Aubrey LaBrie

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Template:TOCnestleft Aubrey James LaBrie is an inactive member of the California Bar and was admitted 27th June 1975. Aubrey graduated from UC Berkeley SOL Boalt Hall and is now based in Alameda.[1]

Black Dialogue

Black Dialogue, the second of the California little magazines to materialize, emerged from a rivalry its supporters had with the editors of Soulbook. In the fall of 1964, black students at San Francisco State founded their own campus organization and decided that one of its primary objectives would be the creation of a revolutionary little magazine. Many of the students disagreed with some of Bobb Hamilton's and Kenn Freeman's understandings of black journals. Wanting a periodical which could serve a wide variety of opinions, they labeled their own effort "Black Dialogue" in an attempt to provide a forum for open discussion of literary and political questions.

They secured the following staff, which released the first issue of Black Dialogue in the spring of 1965: Arthur A. Sheridan as editor; Abdul Karim (Gerald LaBrie), as managing editor; Edward S. Spriggs as New York editor; Joseph Seward as African editor; Aubrey LaBrie as political editor; Marvin X as fiction editor; and Joe Goncalves as poetry editor.

When we graduated from Oakland's Merritt College and transferred to San Francisco State College/University, 1964, Abdul was a member of the Negro Students Association that soon became the Black Student Union. The founding editor of Black Dialogue Magazine was Arthur Sheridan but he was eventually replaced by Abdul Sabry when Black Nationalism became the magazine ideology.

Abdul was part of the Black Dialogue staff that visited Soledad Prison's Black Culture Club, chaired by Eldridge Cleaver and Bunchy Carter. According to prison movement historian or griot Kumasi, the club was the beginning of the American Prison Movement.

Abdul was an early follower of Imam Warith Din Muhammad when he turned from the teachings of his father, Elijah Muhammad, and became a Sunni Muslim.[2]

African-American Association

At the start of the 1960s, however, Donald Harris’s search for “alternative approaches” would bear more fruit off campus than on, where fewer than a hundred of Berkeley’s 20,000 students were black. United by a sense of isolation and displacement, a dozen of them began to gather at the Harmon Street house of Mary Lewis, an undergraduate from Detroit. Shyamala and Donald soon joined the group; Lewis eventually became Shyamala’s “closest confidante” and Kamala’s godmother, according to “The Truths We Hold.”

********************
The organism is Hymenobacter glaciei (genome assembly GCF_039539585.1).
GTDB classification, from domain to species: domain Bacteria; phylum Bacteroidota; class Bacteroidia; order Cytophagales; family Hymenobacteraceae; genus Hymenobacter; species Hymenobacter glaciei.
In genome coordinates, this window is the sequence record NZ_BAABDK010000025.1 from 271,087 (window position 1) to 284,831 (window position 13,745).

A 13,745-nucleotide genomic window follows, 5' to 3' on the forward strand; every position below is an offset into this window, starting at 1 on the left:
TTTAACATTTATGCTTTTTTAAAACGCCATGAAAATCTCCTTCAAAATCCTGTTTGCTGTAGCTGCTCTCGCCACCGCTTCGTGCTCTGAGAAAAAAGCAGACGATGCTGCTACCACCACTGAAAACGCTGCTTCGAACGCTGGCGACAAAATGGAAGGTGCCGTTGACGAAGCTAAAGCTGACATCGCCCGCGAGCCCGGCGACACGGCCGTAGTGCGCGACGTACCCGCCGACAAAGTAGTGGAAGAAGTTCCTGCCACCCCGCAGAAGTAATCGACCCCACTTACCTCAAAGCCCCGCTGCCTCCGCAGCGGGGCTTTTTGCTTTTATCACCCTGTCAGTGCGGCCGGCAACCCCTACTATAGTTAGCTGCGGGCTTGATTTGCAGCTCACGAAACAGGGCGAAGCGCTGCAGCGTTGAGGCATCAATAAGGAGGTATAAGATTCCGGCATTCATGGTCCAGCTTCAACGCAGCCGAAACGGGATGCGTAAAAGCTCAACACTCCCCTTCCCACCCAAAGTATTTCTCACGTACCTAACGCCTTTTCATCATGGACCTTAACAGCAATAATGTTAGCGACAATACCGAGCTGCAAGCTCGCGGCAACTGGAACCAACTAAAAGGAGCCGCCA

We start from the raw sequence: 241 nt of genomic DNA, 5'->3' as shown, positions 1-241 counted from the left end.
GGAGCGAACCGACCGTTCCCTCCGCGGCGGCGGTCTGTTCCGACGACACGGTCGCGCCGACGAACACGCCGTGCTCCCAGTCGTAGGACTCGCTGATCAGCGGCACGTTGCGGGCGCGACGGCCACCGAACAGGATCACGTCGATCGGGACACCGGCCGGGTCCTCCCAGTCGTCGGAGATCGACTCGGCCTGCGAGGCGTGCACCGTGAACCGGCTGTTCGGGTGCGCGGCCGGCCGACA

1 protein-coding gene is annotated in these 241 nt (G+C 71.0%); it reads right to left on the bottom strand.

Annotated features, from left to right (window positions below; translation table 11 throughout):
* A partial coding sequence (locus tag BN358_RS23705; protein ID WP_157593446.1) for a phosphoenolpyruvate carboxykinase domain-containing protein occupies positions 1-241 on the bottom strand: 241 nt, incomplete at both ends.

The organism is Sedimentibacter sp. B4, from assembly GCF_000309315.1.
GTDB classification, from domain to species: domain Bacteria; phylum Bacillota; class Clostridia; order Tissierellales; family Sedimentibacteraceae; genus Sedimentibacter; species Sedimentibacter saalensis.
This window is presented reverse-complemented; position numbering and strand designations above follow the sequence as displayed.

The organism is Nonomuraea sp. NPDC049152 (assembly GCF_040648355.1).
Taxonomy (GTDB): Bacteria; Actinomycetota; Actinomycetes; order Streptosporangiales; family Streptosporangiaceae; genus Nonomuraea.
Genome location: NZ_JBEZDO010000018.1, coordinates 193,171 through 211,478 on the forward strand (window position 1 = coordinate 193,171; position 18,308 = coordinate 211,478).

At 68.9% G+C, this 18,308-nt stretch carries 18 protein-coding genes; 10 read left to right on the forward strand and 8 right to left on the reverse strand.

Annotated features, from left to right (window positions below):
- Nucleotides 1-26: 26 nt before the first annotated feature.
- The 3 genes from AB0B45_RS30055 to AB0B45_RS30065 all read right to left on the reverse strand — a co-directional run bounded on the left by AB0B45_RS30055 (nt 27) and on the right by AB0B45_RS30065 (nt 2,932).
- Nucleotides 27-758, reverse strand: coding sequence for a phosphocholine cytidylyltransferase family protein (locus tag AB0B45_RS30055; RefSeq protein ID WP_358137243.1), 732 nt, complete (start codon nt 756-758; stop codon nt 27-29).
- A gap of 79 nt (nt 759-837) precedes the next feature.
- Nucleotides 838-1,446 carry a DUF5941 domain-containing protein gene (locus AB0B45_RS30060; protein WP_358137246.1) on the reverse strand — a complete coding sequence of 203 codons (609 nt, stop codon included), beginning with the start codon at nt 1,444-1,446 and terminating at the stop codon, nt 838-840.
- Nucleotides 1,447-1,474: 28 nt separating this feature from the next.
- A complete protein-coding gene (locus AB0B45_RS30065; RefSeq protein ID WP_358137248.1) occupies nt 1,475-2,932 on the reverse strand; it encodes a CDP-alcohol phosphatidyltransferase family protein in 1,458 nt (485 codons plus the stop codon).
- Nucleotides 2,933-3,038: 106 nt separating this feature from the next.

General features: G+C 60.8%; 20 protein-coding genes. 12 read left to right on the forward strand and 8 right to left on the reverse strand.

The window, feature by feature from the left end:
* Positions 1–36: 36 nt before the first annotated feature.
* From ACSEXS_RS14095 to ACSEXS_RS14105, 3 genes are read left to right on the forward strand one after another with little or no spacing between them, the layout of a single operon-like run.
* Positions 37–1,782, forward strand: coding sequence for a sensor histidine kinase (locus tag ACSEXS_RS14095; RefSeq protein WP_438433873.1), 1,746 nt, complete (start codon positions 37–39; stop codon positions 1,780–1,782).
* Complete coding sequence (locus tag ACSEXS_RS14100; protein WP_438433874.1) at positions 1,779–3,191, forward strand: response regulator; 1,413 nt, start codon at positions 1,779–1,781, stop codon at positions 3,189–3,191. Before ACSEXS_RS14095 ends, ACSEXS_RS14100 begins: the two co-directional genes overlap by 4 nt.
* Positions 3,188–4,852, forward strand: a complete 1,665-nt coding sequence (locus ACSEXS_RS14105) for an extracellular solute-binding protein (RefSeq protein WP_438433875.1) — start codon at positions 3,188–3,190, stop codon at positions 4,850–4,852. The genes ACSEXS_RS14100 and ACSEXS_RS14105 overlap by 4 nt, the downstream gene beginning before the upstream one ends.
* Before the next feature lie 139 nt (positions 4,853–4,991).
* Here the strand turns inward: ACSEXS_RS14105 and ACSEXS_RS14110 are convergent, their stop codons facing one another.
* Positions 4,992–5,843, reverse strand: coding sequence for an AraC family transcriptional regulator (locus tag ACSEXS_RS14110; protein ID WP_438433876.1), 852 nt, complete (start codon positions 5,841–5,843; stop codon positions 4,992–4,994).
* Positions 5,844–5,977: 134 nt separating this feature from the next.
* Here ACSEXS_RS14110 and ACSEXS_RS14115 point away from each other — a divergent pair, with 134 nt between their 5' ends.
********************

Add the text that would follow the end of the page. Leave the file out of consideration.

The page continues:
“I was awed by them,” says early member Aubrey LaBrie, whom Kamala eventually came to know as “Uncle Aubrey.” (Lewis was “Aunt Mary.”) “They were intimidatingly smart. They had a determined kind of posture about them.”

Every Sunday, Lewis would host student intellectuals as they “socialized and talked politics incessantly,” writes Donna Jean Murch in “Living for the City: Migration, Education, and the Rise of the Black Panther Party in Oakland, California.” “Fidel Castro and Che Guevara were the heroes of some of us,” Labrie recalls. “We would talk about Black Muslims, the liberation movements going on in Africa, everything.”

They would also read. As both Murch and Harris note in their books, the initial syllabus was full of “classic black history texts” such as W.E.B. DuBois’s “The Souls of Black Folk,” Carter G. Woodson’s “The Miseducation of the Negro” and Ralph Ellison’s “Invisible Man.” But it was the more contentious readings — the ones Harris doesn’t mention — that proved most influential: E. David Cronon’s “Black Moses: The Story of Marcus Garvey,” which celebrated Garvey’s pioneering emphasis on racial pride and self-determination; Melville J. Herskovits’s “The Myth of the Negro Past,” which championed pan-Africanism in culture and religion; E. Franklin Frazier’s “Black Bourgeoisie,” which criticized a compliant black middle class.

As they discussed and debated these books, Murch writes, the study group gradually developed “its own antiassimilationist ideology”: “a reinvigorated, anticolonial Black nationalism,” more Malcolm X than Martin Luther King Jr. By 1963, the organization, now called the Afro-American Association, had quadrupled in size; guest speakers included Fannie Lou Hamer, LeRoi Jones and Maya Angelou. The AAA’s de facto leader, a Berkeley law student named Donald Warden, would go on to mentor Huey Newton and Bobby Seale, two young AAA members from Oakland; Newton and Seale would, in turn, co-found the Black Panther Party in 1966.

The people close to Kamala Harris’s parents were never Black Panthers. But they did embrace an embryonic version of the philosophy that later came to be known as “Black Power”: black pride, black autonomy and the creation of black political and cultural institutions. According to Labrie, Shyamala Gopalan was the original study group’s only non-black member — the exception that proved the rule. “Her inclusion had a lot to do with the fact that we were really supportive of the Third World liberation movement, so we didn’t really get into that whole debate who was ‘black’ or not,” Labrie says. “But I will admit that a white person wouldn’t have been welcome into that kind of setting. It wasn’t because there was hostility towards them. We just felt more confident and comfortable getting our own thoughts and information together as black people.”[3]



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  3. [ Yahoo News, How Kamala Harris was shaped by 'the People's Republic of Berkeley' Andrew RomanoWest Coast Correspondent,Yahoo News•August 16, 2019\